‘You will leave the cin­ema smil­ing’

Central Otago Mirror - - CONVERSATIONS -

Brid­get Jones is the poster girl for sin­gle women ev­ery­where.

The world has now been en­ter­tained by sev­eral books and films about the life and loves of the clumsy yet de­light­ful Brid­get Jones, sin­gle­ton.

It is a truth uni­ver­sally ac­knowl­edged that women ev­ery­where are grate­ful for the preva­lence of the slim­ming un­der­wear range made fa­mous by Brid­get.

When you ask a depart­ment store if they stock Brid­get Jones pants the staff know what you mean.

Those pants pro­vide an in­stant diet. The fat mirac­u­lously re­ar­ranges it­self.

Any­way, when Brid­get Jones’ Di­ary was pub­lished in the 1990s, a friend rang to say her mother had an­nounced that some­one had writ­ten a book about me.

I didn’t know whether to be flat­tered or in­sulted.

For a start I was much younger than Brid­get was sup­posed to be.

Af­ter read­ing the book, I had to ad­mit she had a point.

Back then my so­cial life also in­volved spend­ing vast amounts of time drink­ing wine with my friends, gos­sip­ing, smok­ing and con­stantly fall­ing for the wrong men.

How­ever, like me, Brid­get has moved on, and had the good sense to give up smok­ing.

Last week­end I went to see the lat­est film, Brid­get Jones’ Baby.

Re­nee Zell­weger is per­fectly cast in the lead role.

In sum­mary, Brid­get finds out she’s preg­nant.

The baby’s un­clear.

The film rat­tles along as Brid­get jug­gles preg­nancy, her work and the at­ten­tion of both an old flame, the re­pressed but aw­fully de­cent Mark Darcy (played by Colin Firth) and new love, Jack Qwant (played by Pa­trick Dempsey), a lively, out­go­ing Amer­i­can bil­lion­aire.

There are many laughs and far­ci­cal mo­ments, a su­perb sound­track, stun­ning shots of Lon­don and a stack of cliche´s about Amer­i­cans.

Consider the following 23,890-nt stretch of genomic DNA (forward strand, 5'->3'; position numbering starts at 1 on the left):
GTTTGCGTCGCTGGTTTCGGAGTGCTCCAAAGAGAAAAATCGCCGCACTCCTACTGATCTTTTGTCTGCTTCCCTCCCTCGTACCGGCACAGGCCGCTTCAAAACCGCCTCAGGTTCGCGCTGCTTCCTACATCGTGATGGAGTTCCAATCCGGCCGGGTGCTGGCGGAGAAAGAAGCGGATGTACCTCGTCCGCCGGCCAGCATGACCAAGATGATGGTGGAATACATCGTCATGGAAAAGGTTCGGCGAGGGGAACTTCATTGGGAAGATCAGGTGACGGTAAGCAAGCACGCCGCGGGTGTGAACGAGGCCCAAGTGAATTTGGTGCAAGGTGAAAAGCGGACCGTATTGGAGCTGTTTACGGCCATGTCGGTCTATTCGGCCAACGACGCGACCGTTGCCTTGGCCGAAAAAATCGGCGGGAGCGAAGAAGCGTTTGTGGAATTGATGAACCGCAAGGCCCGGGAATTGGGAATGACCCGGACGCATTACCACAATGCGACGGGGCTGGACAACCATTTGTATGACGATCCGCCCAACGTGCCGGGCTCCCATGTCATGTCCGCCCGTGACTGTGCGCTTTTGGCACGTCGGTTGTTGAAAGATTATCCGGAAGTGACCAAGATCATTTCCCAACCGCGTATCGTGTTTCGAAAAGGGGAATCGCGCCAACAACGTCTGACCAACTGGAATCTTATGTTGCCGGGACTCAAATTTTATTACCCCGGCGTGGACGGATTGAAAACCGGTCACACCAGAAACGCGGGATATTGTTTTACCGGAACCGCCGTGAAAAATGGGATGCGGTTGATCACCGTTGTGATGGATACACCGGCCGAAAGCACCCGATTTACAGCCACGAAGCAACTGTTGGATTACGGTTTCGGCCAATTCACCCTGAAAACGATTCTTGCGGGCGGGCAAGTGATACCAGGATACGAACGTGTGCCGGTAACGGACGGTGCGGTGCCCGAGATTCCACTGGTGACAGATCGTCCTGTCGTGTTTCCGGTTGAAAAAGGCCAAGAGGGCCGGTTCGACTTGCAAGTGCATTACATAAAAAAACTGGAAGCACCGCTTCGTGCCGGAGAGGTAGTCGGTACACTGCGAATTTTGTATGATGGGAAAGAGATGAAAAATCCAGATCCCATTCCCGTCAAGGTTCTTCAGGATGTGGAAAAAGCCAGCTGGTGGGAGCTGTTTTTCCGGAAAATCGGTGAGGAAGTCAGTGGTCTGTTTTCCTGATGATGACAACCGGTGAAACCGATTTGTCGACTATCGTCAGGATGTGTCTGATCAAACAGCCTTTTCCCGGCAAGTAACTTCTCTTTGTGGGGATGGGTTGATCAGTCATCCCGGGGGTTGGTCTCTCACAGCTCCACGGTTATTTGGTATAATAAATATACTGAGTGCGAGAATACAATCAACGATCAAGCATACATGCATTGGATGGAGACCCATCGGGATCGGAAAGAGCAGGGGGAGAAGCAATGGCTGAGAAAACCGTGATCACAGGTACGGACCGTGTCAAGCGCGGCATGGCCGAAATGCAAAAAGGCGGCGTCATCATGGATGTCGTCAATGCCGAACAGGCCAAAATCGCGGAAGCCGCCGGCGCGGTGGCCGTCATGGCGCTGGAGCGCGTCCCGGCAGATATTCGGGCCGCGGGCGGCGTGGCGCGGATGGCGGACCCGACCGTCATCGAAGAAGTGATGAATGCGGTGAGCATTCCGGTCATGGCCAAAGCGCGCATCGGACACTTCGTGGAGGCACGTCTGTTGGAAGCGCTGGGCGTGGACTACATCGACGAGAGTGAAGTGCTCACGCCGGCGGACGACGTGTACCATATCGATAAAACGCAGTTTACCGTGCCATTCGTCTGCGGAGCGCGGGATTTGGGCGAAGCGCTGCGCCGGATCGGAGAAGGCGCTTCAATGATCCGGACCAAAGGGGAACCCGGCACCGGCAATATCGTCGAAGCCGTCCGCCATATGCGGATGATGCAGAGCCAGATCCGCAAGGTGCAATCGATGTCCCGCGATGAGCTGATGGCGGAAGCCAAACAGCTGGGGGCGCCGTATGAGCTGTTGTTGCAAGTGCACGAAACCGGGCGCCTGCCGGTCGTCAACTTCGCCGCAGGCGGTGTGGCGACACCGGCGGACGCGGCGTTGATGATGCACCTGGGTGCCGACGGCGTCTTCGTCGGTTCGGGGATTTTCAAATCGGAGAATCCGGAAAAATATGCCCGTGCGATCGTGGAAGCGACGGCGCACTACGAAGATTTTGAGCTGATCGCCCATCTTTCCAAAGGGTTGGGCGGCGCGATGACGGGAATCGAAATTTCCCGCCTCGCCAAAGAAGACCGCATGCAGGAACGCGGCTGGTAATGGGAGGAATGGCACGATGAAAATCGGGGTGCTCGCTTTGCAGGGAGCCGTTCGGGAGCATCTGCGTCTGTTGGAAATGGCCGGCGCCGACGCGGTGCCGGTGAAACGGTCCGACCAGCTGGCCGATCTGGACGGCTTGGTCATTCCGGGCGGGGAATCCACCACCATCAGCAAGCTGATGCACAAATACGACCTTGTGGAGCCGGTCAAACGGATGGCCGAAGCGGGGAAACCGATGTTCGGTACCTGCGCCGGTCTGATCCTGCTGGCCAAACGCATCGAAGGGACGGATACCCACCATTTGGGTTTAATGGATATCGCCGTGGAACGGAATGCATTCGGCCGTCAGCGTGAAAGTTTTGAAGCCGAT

Brid­get’s ever loyal group of


is friends are there to of­fer sup­port ev­ery step of the way along with her over the top mother and her calm, steady Dad.

The cast in­cludes some amus­ing col­leagues, par­tic­u­larly tele­vi­sion news pre­sen­ter Mi­randa, played by Sarah Sole­mani.

There is comic ge­nius in Brid­get’s job as a news pro­ducer and some scathing but ac­cu­rate re­flec­tions on the me­dia in today’s so­ci­ety.

I cer­tainly re­lated to as­pects of the film.

Like me, Brid­get finds her­self at­tend­ing many child fo­cussed events. I know that feel­ing.

One minute you’re at­tend­ing 21st birthday par­ties and wed­dings.

Then be­fore you can say pass the par­cel the years roll by and you’re out at Remarkables Park won­der­ing what the hell to buy a five year old while con­tem­plat­ing how you will han­dle a house full of scream­ing chil­dren, fairy bread and sausage rolls.

Brid­get has to choose which man (if ei­ther) she wants to be with. It’s com­pli­cated.

I won’t ruin the end­ing, how­ever I’d cer­tainly rec­om­mend the film. You will leave the cin­ema smil­ing.

I per­son­ally was im­pressed by the fact that Mark Darcy is a hu­man rights lawyer.

You don’t get much no­bler than that in a ca­reer.

Queen­stown is not awash with hu­man rights lawyers but I will keep my eye out.

❚ Queen­stown’s Sin­gle Girl is look­ing for true love. Email mir­ror@stl.co.nz

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